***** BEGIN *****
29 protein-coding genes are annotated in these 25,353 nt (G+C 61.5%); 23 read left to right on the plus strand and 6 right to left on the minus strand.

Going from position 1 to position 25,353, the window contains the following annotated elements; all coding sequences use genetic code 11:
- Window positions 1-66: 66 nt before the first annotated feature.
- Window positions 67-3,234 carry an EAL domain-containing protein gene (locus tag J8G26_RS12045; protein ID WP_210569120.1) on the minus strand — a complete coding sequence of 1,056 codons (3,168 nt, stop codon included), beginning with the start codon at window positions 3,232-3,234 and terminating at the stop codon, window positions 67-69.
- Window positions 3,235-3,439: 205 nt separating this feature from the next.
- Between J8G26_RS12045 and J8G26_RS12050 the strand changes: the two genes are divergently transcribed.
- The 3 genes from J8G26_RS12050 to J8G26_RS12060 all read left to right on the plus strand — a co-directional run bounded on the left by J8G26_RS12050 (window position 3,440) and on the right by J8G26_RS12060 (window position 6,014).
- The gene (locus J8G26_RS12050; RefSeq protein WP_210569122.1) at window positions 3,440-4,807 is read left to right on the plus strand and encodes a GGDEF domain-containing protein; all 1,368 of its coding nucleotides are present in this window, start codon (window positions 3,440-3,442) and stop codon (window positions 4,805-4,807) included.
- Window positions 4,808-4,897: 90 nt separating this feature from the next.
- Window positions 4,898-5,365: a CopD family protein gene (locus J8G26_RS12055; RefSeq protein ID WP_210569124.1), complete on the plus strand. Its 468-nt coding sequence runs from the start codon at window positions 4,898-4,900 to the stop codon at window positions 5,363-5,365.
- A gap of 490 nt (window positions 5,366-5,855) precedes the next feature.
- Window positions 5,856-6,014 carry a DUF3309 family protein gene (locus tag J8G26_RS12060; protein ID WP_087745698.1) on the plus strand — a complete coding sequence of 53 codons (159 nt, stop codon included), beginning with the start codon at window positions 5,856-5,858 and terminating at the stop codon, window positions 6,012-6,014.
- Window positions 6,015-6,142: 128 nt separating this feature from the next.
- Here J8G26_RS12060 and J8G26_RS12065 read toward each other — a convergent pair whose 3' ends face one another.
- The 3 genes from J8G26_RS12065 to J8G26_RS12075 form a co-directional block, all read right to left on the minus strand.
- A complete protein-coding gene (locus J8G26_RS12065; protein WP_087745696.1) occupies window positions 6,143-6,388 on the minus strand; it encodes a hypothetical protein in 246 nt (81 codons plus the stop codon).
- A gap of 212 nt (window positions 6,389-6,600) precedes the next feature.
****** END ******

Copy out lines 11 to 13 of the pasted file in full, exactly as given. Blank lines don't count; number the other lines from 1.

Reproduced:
- A gap of 490 nt (window positions 5,366-5,855) precedes the next feature.
- Window positions 5,856-6,014 carry a DUF3309 family protein gene (locus tag J8G26_RS12060; protein ID WP_087745698.1) on the plus strand — a complete coding sequence of 53 codons (159 nt, stop codon included), beginning with the start codon at window positions 5,856-5,858 and terminating at the stop codon, window positions 6,012-6,014.
- Window positions 6,015-6,142: 128 nt separating this feature from the next.